Jay Roach came to fame directing the Austin Powers and Meet the Fockers franchises, but he's never hidden his political streak. In between pratfalls, he's directed two TV dramedies based on real life political events—Recount starring Kevin Spacey and Game Change, which cast Julianne Moore as Sarah Palin—plus he even also produced the 2004 Showtime series American Candidate, a reality show which aimed to find the true voice of the people. Naturally, when Will Ferrell and Zach Galifianakis decided they wanted to make a comedy about two Southern politicians who engage in a campaign of mutually assured destruction, they decided to take Roach out for lunch. "They had no script, they had only a little idea about the concept," says Roach, "but I was like, 'I'm in—let's do it!" He's a comedy director with guts. But here's the real question: will he get nervous if Barack Obama and Mitt Romney see The Campaign before their own big election? We ask.
Do you think people take politics too seriously?
I don't know if you can take politics too seriously. If anything, I don't think they're taken seriously enough. It seems like it's becoming increasingly circus-like, which then creates an opportunity for comedians because the only therapy for watching your political system devolve into cage match ethics is to find a way to laugh at it. That helps you through the anxious feeling that this isn't exactly how things are supposed to go. I wish people thought more about politics—I wish there were other ways to get people to think about it than just doing comedy stuff—but I'm happy to be part of the comedy if that's what works.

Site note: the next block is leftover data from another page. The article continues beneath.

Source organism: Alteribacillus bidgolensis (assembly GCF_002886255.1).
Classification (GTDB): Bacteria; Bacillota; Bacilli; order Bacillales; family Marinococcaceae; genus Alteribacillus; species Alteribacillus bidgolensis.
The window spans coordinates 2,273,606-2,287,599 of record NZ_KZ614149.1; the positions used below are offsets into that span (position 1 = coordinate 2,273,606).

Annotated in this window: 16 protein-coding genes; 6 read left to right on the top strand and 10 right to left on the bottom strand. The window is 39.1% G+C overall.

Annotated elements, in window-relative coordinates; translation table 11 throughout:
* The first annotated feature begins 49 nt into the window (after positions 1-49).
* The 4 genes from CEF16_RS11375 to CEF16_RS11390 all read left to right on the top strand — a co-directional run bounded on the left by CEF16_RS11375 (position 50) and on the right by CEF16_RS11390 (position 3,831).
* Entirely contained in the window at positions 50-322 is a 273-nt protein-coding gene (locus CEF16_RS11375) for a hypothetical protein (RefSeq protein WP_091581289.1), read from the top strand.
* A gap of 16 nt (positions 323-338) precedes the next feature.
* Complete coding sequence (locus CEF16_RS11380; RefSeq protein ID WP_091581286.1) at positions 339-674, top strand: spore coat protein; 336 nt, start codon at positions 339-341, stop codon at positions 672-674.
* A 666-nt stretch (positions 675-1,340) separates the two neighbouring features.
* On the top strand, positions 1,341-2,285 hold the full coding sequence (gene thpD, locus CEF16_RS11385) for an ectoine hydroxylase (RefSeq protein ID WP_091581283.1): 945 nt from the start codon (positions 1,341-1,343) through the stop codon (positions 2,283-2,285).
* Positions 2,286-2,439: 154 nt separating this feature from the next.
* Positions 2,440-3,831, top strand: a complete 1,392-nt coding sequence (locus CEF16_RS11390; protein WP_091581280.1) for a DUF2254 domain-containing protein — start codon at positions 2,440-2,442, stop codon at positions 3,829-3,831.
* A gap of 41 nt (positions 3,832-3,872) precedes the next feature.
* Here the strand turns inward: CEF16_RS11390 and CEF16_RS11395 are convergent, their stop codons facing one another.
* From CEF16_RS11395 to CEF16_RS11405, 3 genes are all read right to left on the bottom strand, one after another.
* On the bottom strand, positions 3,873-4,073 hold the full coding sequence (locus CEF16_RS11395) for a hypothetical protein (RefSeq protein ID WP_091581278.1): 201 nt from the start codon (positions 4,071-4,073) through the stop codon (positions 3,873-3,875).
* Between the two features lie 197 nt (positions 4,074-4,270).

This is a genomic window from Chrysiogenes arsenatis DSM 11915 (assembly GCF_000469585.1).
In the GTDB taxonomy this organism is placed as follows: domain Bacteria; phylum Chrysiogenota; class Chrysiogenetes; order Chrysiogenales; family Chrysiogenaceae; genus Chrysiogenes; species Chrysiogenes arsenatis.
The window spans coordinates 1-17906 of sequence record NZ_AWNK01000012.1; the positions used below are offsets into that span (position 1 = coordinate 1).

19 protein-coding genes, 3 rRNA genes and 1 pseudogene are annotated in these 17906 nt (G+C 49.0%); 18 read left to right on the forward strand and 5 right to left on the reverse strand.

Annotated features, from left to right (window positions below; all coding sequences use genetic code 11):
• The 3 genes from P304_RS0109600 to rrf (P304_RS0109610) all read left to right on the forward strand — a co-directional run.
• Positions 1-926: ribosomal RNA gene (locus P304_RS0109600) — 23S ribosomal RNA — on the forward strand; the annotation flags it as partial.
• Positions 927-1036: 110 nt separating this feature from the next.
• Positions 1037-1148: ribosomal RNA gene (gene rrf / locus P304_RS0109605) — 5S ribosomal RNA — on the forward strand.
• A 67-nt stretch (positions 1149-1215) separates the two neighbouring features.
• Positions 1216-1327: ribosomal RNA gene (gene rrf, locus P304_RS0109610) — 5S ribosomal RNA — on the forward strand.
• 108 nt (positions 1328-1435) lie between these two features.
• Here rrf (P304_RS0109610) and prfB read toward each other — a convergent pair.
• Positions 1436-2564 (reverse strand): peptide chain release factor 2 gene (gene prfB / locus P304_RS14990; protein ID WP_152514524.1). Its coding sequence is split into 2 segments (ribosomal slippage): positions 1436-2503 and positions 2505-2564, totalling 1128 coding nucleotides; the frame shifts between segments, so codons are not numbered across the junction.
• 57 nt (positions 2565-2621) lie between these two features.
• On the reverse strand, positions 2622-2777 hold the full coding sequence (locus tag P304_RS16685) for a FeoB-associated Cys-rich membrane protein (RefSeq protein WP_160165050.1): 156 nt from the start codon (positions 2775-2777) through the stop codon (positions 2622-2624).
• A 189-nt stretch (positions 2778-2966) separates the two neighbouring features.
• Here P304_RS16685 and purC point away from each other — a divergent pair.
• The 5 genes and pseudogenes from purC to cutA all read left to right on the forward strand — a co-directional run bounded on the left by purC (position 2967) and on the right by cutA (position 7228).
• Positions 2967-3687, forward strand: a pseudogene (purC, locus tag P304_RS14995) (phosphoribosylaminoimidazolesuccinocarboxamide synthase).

Wait—so ironically, comedy can help people take things more seriously?
I do think there is a general feeling that we all want things to go better in our political system—we're all idealistic—and I do think most people are essentially patriotic. I think what happens is you see people go, "Hey, maybe this guy is the guy!" No, he's not it. "Oh—maybe this guy is the guy!" No, he's not it. People want to get behind a personality, and that's partly what this movie—and Game Change, too—are about. All those ideals and your need to want to root for somebody, but also the short attention span we all have these days. I hope people sort of recognize that genuine comment on our actual situation.
They say that truth is stranger than fiction. When it comes to politics, would you agree?
I spend way too much time on the internet reading about politics. I envy Jon Stewart: can you imagine having 20 or 50 people combing the news every day looking for the most relevant—and yet, also the most hilarious—stories. That must be the greatest job ever. We were shooting The Campaign right at the time of the GOP primary season during all of the debates. Watching one candidate rise and then either have a gaffe or a scandal or snafu, we would come to the set every day and say, "Oh my god—can you believe what happened last night? Is there some way to work this in?" If someone's affair was discovered, they might go up in the polls. Or if someone got a C in college, somehow that was turned into a good thing. They could turn a bad thing into a good thing: "Well, we're all average. C's are for average people and I'm no snob." The logic of that just cracked me up, so we were always trying to fold that stuff into the script on the fly.